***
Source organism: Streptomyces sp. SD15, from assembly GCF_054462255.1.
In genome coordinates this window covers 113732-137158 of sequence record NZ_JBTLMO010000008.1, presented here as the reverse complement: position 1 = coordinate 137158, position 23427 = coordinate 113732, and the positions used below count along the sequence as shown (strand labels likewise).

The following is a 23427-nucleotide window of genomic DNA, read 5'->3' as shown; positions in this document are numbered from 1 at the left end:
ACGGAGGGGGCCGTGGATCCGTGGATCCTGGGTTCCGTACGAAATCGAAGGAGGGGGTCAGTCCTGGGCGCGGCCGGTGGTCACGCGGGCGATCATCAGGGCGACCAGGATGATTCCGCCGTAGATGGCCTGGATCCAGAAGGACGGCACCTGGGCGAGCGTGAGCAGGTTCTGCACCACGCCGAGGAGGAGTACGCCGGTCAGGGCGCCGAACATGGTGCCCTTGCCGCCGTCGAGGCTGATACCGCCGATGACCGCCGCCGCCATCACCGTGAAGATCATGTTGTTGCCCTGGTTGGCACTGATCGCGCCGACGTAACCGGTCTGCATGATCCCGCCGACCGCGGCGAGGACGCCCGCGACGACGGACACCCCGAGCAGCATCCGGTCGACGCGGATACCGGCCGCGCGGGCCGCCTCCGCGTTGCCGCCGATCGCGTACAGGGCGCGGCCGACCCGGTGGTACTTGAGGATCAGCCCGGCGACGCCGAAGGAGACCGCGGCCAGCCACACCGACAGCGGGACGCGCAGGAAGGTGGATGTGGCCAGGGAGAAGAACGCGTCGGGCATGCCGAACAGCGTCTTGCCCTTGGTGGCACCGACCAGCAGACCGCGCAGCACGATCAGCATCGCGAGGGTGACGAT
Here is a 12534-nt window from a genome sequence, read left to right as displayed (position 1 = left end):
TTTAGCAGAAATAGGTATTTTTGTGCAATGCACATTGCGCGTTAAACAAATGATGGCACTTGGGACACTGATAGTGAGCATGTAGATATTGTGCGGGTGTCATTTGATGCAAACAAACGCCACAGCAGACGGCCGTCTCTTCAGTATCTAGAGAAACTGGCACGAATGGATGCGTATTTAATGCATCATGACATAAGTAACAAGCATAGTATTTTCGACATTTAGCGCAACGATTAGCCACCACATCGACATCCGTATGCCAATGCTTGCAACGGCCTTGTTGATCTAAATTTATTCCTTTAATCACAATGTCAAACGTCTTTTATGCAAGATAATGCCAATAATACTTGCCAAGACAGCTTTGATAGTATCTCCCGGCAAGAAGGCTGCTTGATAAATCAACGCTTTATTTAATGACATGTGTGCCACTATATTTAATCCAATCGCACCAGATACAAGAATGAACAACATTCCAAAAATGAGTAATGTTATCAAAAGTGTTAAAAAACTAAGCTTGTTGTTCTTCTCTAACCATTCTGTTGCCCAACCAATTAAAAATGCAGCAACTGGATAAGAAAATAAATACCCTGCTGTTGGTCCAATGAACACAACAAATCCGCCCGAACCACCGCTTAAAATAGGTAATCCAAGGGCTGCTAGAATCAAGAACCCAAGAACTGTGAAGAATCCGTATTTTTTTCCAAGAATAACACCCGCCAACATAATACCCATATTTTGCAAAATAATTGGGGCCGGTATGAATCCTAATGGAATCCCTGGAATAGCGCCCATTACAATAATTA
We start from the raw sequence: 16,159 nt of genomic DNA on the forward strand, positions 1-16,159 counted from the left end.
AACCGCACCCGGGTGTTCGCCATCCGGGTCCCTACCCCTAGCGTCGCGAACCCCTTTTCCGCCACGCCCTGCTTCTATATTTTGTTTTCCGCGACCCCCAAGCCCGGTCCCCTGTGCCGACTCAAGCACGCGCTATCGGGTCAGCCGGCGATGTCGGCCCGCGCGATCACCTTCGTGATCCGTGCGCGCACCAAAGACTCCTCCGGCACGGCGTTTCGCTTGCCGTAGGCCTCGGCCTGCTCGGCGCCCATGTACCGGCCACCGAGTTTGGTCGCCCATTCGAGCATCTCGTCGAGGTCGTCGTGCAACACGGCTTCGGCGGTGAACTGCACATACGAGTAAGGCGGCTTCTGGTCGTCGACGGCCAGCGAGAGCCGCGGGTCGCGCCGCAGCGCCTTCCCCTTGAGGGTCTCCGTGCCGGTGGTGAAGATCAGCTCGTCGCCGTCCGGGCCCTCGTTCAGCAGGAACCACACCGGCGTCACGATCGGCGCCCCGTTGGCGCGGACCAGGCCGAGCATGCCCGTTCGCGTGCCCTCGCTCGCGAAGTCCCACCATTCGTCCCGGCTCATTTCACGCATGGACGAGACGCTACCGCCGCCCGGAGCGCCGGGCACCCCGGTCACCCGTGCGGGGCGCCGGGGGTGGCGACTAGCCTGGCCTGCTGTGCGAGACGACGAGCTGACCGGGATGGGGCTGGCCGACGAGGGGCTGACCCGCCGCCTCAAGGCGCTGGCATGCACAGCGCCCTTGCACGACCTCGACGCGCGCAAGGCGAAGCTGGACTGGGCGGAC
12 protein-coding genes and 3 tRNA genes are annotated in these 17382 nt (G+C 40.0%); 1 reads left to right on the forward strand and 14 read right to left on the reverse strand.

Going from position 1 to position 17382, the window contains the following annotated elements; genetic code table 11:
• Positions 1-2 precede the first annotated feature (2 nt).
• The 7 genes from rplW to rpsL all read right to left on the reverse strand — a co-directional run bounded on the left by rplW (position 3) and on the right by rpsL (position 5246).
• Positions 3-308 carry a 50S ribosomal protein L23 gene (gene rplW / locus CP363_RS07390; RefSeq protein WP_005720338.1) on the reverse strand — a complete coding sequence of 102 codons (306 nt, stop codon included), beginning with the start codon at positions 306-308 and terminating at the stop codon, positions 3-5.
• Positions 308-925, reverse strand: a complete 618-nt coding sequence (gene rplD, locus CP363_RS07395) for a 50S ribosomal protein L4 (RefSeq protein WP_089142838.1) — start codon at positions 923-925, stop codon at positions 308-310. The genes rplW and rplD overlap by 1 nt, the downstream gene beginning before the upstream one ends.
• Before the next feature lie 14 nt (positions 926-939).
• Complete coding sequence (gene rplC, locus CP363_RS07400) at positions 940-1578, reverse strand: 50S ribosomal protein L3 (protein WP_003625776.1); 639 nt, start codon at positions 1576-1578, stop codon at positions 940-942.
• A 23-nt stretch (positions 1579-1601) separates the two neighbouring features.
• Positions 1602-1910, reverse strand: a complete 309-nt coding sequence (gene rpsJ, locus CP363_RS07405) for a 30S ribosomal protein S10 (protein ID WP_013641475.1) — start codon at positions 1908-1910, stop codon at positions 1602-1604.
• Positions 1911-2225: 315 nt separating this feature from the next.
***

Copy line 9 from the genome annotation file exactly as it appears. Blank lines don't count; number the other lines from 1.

12 protein-coding genes and 3 tRNA genes are annotated in these 17382 nt (G+C 40.0%); 1 reads left to right on the forward strand and 14 read right to left on the reverse strand.